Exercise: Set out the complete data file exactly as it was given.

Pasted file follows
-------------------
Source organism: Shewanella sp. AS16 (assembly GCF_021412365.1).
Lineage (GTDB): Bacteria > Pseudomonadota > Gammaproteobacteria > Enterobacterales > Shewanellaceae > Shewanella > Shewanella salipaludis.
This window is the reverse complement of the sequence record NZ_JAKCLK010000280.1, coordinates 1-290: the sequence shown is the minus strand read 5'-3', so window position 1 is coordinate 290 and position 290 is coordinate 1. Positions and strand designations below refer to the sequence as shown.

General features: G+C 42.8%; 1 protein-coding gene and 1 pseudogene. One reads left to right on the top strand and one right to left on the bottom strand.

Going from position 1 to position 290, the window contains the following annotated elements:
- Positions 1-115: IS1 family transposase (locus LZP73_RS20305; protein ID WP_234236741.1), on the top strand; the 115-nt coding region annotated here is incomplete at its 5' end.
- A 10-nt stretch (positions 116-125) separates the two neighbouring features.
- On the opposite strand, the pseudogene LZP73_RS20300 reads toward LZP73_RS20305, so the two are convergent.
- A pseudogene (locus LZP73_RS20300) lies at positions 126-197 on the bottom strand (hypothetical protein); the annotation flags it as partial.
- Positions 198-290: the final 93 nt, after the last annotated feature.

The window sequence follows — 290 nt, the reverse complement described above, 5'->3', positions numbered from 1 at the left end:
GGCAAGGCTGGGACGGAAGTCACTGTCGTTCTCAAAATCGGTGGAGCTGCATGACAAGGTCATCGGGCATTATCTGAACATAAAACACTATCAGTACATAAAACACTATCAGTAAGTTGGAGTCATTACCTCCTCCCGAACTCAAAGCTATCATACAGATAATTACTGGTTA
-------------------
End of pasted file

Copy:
Source organism: Shewanella sp. AS16 (assembly GCF_021412365.1).
Lineage (GTDB): Bacteria > Pseudomonadota > Gammaproteobacteria > Enterobacterales > Shewanellaceae > Shewanella > Shewanella salipaludis.
This window is the reverse complement of the sequence record NZ_JAKCLK010000280.1, coordinates 1-290: the sequence shown is the minus strand read 5'-3', so window position 1 is coordinate 290 and position 290 is coordinate 1. Positions and strand designations below refer to the sequence as shown.

General features: G+C 42.8%; 1 protein-coding gene and 1 pseudogene. One reads left to right on the top strand and one right to left on the bottom strand.

Going from position 1 to position 290, the window contains the following annotated elements:
- Positions 1-115: IS1 family transposase (locus LZP73_RS20305; protein ID WP_234236741.1), on the top strand; the 115-nt coding region annotated here is incomplete at its 5' end.
- A 10-nt stretch (positions 116-125) separates the two neighbouring features.
- On the opposite strand, the pseudogene LZP73_RS20300 reads toward LZP73_RS20305, so the two are convergent.
- A pseudogene (locus LZP73_RS20300) lies at positions 126-197 on the bottom strand (hypothetical protein); the annotation flags it as partial.
- Positions 198-290: the final 93 nt, after the last annotated feature.

The window sequence follows — 290 nt, the reverse complement described above, 5'->3', positions numbered from 1 at the left end:
GGCAAGGCTGGGACGGAAGTCACTGTCGTTCTCAAAATCGGTGGAGCTGCATGACAAGGTCATCGGGCATTATCTGAACATAAAACACTATCAGTACATAAAACACTATCAGTAAGTTGGAGTCATTACCTCCTCCCGAACTCAAAGCTATCATACAGATAATTACTGGTTA